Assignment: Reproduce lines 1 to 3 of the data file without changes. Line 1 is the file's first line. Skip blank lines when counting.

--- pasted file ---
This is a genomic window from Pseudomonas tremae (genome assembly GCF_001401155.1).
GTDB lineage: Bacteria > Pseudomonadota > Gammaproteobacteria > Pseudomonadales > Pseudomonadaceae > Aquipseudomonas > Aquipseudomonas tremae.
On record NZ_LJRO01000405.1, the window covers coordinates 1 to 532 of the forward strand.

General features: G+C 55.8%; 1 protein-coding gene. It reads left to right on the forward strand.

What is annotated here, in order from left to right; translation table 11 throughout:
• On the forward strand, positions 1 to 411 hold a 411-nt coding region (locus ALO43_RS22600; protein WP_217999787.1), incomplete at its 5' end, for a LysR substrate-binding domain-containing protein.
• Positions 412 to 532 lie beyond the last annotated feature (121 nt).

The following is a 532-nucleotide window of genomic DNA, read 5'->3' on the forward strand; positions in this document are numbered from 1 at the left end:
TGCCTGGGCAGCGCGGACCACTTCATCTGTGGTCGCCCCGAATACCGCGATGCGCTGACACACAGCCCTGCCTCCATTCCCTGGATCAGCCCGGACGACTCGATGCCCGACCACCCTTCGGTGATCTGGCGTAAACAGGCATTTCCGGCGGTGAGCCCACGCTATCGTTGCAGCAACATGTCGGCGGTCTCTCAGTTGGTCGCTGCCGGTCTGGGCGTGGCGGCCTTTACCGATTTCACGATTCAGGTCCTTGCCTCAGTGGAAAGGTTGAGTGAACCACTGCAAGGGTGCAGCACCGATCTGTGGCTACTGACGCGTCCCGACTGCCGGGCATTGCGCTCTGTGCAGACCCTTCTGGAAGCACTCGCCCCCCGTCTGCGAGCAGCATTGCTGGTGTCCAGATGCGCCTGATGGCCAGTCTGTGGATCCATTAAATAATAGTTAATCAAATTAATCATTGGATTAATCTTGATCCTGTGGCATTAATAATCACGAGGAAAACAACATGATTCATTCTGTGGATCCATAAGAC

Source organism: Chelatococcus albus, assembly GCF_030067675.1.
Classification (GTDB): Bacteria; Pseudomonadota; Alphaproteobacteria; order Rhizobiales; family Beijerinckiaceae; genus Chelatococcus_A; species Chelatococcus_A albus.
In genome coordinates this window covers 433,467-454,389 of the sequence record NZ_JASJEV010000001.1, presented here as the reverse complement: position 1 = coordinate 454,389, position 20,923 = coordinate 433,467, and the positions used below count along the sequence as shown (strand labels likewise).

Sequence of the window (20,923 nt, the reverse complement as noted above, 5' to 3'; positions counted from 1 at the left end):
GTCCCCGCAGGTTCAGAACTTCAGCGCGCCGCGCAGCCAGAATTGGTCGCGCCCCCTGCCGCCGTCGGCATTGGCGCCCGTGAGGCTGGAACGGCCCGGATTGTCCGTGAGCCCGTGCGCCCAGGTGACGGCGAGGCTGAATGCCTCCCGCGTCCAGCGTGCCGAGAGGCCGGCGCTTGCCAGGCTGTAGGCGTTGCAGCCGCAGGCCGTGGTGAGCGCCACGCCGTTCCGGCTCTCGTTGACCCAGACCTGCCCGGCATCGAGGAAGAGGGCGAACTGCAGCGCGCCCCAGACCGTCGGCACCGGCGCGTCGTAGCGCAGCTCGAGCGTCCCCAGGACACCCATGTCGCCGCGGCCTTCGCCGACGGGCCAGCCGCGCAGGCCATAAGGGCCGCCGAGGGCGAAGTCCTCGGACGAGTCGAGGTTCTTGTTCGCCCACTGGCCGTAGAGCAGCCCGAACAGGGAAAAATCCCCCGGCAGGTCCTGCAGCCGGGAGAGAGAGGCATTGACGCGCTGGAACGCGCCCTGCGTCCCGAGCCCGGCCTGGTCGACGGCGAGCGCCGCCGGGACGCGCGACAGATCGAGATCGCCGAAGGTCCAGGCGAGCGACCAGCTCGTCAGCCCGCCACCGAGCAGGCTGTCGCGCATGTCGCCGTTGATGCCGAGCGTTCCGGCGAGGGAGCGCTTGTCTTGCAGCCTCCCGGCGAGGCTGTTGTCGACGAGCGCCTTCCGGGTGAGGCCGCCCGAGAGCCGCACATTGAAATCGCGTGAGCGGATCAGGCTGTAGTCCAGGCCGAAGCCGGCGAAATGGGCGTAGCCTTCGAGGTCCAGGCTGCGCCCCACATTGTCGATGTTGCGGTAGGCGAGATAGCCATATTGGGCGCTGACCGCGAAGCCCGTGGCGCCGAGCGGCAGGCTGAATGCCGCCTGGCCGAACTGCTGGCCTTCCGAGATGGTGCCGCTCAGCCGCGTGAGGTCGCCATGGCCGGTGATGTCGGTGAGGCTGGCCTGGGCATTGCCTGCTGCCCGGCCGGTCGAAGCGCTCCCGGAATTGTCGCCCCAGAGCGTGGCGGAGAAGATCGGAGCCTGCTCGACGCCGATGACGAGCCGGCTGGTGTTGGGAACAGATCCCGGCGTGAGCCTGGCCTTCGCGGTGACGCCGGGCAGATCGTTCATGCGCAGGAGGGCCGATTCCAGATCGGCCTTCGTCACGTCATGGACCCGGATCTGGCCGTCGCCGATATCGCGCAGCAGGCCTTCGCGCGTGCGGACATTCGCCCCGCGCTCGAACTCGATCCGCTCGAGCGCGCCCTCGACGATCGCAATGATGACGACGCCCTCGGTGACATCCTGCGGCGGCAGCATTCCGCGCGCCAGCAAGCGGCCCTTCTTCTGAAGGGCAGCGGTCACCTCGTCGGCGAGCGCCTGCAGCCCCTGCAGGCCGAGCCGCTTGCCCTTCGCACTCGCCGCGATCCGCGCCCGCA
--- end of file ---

This is a genomic window from Pseudomonas tremae (genome assembly GCF_001401155.1).
GTDB lineage: Bacteria > Pseudomonadota > Gammaproteobacteria > Pseudomonadales > Pseudomonadaceae > Aquipseudomonas > Aquipseudomonas tremae.
On record NZ_LJRO01000405.1, the window covers coordinates 1 to 532 of the forward strand.